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Thursday, 08 November 2012 21:47

VIP Auto Body Site of 50th Anniversary of NY Fire

In late October, over 100 friends and family members paid tribute to the 50th anniversary of a fire in Maspeth, NY, that took the lives of six firefighters.

The plaque and dedication ceremony took place at the location of the 50-year-old fire, now home to VIP Auto Body.

“We thought we had it under control,” said John Killcommons, a now-retired FDNY member who was there the night of fire. Killcommons, 78, said he was lucky to make it out that night, stressing that as crews continued to take water to the fire, it just grew brighter and stronger. “That's when the wall came down.”

A difficult time for all hit by the tragedy, Killcommons said that two of the firefighters who passed in the fire had joined the department with him two years earlier.

“It was a sad day, but here we are fifty years later,” he said.

Killcommons said that the event would not have been possible without the help of Peter Keanne, the auto shop's owner, who learned of the fire while doing renovations on the building several years ago.

On October 26, 1962, a fire broke out at the former site of the Sefu Soap and Fat Company on 56th Road – now VIP Auto Body - killing Captain William Russell, Firefighter Richard Andrews and Firefighter James Marino from Engine 325; Firefighter Richard Gifford and Firefighter George Zahn from Engine 238; and Firefighter Francis Egan from Ladder 115.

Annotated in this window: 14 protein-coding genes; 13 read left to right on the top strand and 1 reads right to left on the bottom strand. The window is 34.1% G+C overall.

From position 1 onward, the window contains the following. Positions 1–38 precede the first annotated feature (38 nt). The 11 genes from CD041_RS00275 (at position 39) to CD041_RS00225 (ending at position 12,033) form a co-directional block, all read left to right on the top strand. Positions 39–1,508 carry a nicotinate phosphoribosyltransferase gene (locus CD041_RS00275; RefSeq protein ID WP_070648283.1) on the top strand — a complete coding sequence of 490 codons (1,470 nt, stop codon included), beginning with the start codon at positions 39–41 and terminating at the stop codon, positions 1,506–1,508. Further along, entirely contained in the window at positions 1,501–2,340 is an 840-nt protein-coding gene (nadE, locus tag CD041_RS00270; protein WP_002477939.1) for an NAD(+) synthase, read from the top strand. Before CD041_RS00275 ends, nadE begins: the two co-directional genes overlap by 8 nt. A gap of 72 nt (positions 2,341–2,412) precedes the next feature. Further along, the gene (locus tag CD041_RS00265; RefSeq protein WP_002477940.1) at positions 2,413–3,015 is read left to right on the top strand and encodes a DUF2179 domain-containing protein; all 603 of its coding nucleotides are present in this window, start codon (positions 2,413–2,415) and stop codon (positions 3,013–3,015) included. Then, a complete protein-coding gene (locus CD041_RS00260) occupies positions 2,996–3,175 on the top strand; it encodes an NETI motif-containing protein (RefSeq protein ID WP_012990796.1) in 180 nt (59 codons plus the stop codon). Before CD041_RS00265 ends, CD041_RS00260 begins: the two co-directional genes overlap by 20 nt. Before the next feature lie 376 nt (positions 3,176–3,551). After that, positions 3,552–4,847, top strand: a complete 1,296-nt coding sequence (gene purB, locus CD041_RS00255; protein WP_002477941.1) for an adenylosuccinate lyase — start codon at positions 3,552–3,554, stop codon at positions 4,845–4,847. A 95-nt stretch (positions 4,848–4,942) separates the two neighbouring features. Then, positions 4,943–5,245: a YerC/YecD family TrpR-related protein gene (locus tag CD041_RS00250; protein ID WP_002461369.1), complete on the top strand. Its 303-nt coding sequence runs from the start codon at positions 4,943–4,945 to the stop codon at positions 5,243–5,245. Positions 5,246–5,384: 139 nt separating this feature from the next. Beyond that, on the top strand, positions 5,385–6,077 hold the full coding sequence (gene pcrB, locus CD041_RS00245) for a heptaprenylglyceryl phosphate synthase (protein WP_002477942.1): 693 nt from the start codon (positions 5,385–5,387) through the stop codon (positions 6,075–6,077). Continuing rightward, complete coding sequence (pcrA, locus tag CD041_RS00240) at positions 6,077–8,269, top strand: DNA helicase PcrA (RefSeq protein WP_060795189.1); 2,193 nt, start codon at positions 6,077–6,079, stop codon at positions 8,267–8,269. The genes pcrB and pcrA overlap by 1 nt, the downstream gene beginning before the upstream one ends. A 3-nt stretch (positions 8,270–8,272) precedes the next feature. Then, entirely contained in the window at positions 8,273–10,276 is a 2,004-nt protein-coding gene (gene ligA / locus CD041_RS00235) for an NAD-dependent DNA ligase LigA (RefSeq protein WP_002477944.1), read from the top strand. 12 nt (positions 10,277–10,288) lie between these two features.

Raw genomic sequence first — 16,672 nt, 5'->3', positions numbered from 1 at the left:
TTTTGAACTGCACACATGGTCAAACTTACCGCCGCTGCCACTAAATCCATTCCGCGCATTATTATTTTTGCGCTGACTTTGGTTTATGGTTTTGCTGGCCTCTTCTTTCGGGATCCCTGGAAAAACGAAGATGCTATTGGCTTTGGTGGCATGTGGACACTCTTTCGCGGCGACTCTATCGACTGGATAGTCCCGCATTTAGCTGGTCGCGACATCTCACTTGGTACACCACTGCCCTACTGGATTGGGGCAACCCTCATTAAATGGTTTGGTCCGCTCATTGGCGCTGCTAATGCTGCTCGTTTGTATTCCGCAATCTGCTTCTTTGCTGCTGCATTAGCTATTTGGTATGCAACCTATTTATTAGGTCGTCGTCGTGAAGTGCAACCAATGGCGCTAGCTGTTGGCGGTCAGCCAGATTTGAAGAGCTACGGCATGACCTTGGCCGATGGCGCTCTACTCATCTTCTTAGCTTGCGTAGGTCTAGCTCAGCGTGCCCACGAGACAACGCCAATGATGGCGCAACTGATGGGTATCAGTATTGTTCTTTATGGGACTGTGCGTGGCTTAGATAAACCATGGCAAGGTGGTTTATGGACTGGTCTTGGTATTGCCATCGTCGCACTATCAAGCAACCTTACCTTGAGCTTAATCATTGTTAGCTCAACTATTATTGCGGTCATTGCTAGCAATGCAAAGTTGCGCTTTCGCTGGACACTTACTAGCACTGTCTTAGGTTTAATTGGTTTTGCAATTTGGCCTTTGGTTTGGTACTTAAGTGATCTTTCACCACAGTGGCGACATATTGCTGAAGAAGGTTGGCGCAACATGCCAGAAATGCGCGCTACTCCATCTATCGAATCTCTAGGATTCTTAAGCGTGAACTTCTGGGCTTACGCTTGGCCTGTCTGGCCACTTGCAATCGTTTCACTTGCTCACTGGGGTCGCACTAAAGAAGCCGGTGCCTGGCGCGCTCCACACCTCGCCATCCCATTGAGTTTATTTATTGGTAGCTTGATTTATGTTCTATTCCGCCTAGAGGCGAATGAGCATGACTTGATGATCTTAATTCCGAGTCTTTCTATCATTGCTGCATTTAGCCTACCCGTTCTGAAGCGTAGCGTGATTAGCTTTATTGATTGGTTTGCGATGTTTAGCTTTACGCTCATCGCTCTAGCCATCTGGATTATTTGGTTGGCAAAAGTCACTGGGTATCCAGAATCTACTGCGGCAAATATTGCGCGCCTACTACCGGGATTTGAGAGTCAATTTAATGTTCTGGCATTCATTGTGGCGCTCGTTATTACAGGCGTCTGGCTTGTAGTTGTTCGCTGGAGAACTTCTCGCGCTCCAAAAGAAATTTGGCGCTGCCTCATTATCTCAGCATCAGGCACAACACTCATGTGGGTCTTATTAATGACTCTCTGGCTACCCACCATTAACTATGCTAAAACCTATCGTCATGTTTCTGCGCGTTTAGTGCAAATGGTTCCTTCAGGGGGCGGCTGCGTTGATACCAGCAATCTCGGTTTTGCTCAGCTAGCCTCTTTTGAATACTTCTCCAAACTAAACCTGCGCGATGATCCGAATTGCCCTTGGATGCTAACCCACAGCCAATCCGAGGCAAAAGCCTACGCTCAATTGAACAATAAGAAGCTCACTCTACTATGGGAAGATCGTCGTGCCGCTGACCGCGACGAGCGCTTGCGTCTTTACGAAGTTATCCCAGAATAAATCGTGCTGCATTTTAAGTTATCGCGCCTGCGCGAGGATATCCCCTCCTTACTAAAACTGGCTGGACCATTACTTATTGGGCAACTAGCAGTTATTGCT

Lorraine Zahn, 50, whose father George died in the fire when she was two months old, said she felt overwhelmed by the ceremony. “I think it's a wonderful thing,” Zahn said. “And I feel like it's been a long time coming.”

As the audience prepared for the plaque unveiling, Fire Commissioner Salvatore Cassano reminded attendants how dangerous a firefighter's job is. “This fire is a very sobering reminder of that,” he said.

However, he also pointed out that the plaque's dedication would educate others who did not know the firefighters who lost their lives at the site 50 years ago.

“We place the plaque on the wall so that members of the community will see and always remember those who came 50 years ago and today,” he said.

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